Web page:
So, given that I think that there has been some partisan shift since 2008 and that turnout below 60% matters, where does the partisan balance stand right now? Nearly half the electorate has voted in the past six months, so let’s compare them to a benchmark, the party list vote in the 2008 legislative election.
|2008 LY Party List||2009-10 LY by-elections|
|雲林縣二||Yunlin County 2||156911||47.2||46.6||126297||23.2||58.8|
|南投縣一||Nantou County 1||99695||62.8||31.9||119284||55.3||44.7|
|台中縣三||Taichung County 3||138134||54.5||40.8||115111||45.0||55.0|
|桃園縣二||Taoyuan County 2||128994||55.3||39.2||92382||40.0||58.1|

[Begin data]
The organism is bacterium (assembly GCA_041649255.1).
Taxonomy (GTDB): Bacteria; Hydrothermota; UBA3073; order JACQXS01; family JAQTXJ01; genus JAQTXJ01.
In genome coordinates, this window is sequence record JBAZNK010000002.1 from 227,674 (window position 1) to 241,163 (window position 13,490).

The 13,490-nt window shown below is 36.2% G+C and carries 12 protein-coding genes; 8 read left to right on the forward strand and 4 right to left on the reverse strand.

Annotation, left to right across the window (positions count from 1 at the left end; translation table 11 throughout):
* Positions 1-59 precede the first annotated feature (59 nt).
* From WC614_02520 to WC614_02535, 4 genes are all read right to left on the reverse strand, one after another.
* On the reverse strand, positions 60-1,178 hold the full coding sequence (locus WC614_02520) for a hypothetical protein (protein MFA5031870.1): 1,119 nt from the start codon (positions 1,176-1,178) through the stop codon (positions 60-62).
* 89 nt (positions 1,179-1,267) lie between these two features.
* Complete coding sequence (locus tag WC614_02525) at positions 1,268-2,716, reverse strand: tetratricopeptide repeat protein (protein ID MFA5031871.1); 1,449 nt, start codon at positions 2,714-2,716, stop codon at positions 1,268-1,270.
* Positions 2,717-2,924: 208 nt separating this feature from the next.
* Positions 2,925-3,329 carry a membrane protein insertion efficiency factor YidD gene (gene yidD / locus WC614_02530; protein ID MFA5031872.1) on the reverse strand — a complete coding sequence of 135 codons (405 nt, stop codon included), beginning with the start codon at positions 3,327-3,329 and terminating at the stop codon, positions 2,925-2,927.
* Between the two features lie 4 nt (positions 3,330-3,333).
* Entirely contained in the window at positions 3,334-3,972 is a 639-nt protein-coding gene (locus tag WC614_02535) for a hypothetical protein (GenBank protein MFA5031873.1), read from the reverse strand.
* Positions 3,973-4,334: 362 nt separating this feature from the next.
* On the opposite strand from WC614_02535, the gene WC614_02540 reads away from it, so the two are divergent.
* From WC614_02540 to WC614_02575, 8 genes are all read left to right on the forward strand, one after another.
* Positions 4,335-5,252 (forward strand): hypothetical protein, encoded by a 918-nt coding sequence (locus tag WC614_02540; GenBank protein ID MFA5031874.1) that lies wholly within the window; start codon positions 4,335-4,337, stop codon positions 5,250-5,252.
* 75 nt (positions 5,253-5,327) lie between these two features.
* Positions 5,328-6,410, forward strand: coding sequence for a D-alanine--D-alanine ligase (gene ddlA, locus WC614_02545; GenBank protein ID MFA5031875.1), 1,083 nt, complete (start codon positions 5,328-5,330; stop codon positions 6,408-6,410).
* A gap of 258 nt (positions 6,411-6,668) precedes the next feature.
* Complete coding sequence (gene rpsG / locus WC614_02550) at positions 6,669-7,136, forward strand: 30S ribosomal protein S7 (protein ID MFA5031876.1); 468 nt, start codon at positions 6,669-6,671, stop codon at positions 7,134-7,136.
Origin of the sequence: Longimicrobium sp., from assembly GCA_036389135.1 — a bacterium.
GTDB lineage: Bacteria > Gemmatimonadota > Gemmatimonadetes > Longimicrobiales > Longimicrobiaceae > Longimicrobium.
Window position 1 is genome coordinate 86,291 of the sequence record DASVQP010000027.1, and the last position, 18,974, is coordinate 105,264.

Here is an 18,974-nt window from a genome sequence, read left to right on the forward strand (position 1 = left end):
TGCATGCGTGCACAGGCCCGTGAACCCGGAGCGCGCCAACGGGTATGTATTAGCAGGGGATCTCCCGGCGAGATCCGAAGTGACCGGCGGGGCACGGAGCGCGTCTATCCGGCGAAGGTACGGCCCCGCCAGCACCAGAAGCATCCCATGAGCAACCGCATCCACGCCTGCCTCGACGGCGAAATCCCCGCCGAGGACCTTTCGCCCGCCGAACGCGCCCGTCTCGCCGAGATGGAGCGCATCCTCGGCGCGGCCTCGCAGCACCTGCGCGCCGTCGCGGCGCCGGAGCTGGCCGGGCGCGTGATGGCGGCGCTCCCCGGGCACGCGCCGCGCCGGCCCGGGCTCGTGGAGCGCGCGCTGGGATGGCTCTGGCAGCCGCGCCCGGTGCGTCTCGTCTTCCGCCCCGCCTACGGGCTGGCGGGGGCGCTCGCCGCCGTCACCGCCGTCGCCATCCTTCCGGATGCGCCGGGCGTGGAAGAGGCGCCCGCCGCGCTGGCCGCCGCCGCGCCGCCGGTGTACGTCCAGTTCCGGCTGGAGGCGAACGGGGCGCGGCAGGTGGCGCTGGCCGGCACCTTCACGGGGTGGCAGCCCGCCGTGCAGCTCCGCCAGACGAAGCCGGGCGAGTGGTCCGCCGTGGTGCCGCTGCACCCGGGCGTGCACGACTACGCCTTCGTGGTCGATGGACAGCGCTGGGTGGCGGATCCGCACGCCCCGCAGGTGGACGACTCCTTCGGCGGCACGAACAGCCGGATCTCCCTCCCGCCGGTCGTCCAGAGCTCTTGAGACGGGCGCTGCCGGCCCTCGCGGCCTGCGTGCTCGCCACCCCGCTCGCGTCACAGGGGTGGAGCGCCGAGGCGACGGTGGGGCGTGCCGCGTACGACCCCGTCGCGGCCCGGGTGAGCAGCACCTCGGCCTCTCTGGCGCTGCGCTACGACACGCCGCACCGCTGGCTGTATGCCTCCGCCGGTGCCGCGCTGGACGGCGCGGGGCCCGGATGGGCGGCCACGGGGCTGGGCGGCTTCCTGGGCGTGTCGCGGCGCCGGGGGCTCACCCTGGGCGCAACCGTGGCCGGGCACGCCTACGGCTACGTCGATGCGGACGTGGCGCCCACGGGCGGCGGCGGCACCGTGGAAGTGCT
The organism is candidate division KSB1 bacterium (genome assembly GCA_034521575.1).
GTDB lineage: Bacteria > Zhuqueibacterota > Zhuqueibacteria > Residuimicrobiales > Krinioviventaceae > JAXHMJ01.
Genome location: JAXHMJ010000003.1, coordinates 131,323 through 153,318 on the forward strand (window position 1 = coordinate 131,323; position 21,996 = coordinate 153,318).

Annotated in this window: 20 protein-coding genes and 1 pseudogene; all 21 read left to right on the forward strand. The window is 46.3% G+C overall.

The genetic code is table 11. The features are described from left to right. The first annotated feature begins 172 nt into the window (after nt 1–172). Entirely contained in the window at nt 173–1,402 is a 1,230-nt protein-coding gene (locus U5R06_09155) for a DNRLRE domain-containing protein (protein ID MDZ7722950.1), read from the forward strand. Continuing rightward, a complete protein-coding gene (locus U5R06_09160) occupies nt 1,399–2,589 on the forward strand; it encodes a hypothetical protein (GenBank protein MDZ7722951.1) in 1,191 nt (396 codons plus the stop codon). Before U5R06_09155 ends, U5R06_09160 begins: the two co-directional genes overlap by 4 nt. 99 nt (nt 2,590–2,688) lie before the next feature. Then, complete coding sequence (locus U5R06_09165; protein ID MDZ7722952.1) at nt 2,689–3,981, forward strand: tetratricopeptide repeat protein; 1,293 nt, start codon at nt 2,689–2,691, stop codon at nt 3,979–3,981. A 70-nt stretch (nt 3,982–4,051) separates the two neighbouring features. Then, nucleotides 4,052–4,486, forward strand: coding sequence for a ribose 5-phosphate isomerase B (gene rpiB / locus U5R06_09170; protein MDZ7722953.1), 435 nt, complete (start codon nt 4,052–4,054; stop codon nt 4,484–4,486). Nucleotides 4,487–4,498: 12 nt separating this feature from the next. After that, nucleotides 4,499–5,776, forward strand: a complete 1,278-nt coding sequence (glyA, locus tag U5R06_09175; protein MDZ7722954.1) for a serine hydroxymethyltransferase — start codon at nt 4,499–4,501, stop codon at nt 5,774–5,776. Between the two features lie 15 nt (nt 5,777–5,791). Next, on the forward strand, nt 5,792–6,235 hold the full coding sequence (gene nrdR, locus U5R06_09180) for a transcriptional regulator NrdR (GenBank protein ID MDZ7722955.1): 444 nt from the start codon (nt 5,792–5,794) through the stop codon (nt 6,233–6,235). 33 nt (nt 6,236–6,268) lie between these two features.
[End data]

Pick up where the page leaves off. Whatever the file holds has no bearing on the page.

|嘉義縣二||Chiayi County 2||112866||43.1||52.0||84589||32.1||67.9|
|桃園縣三||Taoyuan County 3||135277||63.7||31.8||96004||44.4||47.3|
|2008 LY Party List||2009 County executive|
That’s 26 races: nine by-elections and 17 county executive races. In three of the county executive races, the DPP did not have a candidate. In 22 of the other 23 races, the DPP increased its vote share. (In Chiayi City, the DPP vote share declined by 1.4%.) The smallest gains were 4-5%, but most of the gains were 10% or more. 8 races saw the DPP gain more than 15%. You can tell a soap opera about each election and explain the outcome in purely local terms. However, when the same thing happens in district after district, you have to start looking for national-level explanations. In other words, the DPP’s popularity has significantly increased since early 2008.